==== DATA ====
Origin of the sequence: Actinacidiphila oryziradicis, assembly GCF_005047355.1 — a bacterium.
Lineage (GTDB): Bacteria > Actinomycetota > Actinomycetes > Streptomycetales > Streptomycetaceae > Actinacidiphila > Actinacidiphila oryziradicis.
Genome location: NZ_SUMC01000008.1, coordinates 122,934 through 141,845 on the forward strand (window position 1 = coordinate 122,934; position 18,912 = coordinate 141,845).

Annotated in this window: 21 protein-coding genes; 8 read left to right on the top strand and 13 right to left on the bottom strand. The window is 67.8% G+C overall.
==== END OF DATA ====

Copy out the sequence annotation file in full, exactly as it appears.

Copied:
Origin of the sequence: Actinacidiphila oryziradicis, assembly GCF_005047355.1 — a bacterium.
Lineage (GTDB): Bacteria > Actinomycetota > Actinomycetes > Streptomycetales > Streptomycetaceae > Actinacidiphila > Actinacidiphila oryziradicis.
Genome location: NZ_SUMC01000008.1, coordinates 122,934 through 141,845 on the forward strand (window position 1 = coordinate 122,934; position 18,912 = coordinate 141,845).

Annotated in this window: 21 protein-coding genes; 8 read left to right on the top strand and 13 right to left on the bottom strand. The window is 67.8% G+C overall.